On the Sands

Sargent was American but thanks to an adventurous mother was born and spent much of his youth in Europe. In his early 20s, he was classically trained at the  Ă‰cole des Beaux-Arts, going on to exhibit at the Paris Salon then Royal Academy. He met such greats as Degas, Rodin, Monet, and Whistler, and developed a style which was French but with influences including Turner, Gainsborough, the English watercolourists, and Whistler.

He painted the coast from his holidays to Normandy and Brittany, plus further afield including Capri and Whitby! Here in England, he painted fishing boats. The question is, did he have fish and chips at the Magpie?!:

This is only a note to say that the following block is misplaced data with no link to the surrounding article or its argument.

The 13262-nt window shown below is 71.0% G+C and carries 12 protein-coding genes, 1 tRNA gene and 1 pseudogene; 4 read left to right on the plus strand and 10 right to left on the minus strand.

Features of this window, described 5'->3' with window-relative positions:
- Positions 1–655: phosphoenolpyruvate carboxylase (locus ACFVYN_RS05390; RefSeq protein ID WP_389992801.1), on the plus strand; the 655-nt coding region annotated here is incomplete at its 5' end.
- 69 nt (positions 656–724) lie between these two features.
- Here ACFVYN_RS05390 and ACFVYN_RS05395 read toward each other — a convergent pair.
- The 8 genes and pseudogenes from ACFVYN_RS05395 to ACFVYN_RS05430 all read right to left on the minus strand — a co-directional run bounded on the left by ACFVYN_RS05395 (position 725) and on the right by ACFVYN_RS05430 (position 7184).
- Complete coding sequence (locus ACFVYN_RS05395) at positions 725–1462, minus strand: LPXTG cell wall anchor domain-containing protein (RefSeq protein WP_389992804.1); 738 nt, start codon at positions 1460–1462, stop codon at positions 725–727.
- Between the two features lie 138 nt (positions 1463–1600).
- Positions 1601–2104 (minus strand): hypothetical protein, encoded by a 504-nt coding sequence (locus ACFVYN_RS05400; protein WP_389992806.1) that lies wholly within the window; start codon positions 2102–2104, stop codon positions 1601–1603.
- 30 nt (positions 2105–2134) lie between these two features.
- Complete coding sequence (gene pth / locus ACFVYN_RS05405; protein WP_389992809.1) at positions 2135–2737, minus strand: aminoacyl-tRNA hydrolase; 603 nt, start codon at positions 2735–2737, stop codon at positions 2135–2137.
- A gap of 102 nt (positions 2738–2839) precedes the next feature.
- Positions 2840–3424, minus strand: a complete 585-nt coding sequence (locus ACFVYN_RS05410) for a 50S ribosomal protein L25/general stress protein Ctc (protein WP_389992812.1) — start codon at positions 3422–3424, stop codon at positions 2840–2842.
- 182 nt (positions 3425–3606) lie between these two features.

Fishing boats in Whitby

Sargent went on to develop his skills in watercolour, which took over from oils by the time of the scenes in Venice in the last room.

Boats II

I found it interesting that he had customised his style to suit the French and American academies, in particular the two different versions of the Oyster gatherers.

Oyster Gatherers of Cancale

Neapolitan children bathing

Wharf Scene, 1879

The real masterpiece for me is the painting of the violent Atlantic which Sargent experienced and captured on a crossing back from the US:

Atlantic Storm

I came away slightly disappointed. Critics were mixed in their feedback - The Guardian said “It is hard to believe the painter ever stepped outside...”  , but overall I enjoyed the show. What was missing, given the title, was more paintings of the sea itself. I didn't find the supporting notebook sketches particularly interesting, and there were too many. More of the Atlantic Storm!

I'm running the London Marathon 2011!